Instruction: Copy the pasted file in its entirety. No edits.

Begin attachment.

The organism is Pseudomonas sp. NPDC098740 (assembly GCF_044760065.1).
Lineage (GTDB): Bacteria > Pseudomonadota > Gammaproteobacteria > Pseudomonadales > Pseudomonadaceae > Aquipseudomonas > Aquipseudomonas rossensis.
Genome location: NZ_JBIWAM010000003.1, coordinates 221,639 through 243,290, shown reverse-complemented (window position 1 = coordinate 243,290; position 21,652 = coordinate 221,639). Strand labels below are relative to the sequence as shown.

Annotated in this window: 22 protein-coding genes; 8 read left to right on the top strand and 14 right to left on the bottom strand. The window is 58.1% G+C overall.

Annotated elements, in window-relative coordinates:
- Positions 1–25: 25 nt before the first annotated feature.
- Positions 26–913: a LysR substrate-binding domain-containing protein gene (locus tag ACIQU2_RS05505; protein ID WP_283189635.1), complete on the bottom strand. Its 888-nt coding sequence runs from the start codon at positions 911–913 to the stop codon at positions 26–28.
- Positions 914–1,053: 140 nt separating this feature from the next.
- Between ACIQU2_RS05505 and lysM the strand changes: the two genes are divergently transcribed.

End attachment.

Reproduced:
The organism is Pseudomonas sp. NPDC098740 (assembly GCF_044760065.1).
Lineage (GTDB): Bacteria > Pseudomonadota > Gammaproteobacteria > Pseudomonadales > Pseudomonadaceae > Aquipseudomonas > Aquipseudomonas rossensis.
Genome location: NZ_JBIWAM010000003.1, coordinates 221,639 through 243,290, shown reverse-complemented (window position 1 = coordinate 243,290; position 21,652 = coordinate 221,639). Strand labels below are relative to the sequence as shown.

Annotated in this window: 22 protein-coding genes; 8 read left to right on the top strand and 14 right to left on the bottom strand. The window is 58.1% G+C overall.

Annotated elements, in window-relative coordinates:
- Positions 1–25: 25 nt before the first annotated feature.
- Positions 26–913: a LysR substrate-binding domain-containing protein gene (locus tag ACIQU2_RS05505; protein ID WP_283189635.1), complete on the bottom strand. Its 888-nt coding sequence runs from the start codon at positions 911–913 to the stop codon at positions 26–28.
- Positions 914–1,053: 140 nt separating this feature from the next.
- Between ACIQU2_RS05505 and lysM the strand changes: the two genes are divergently transcribed.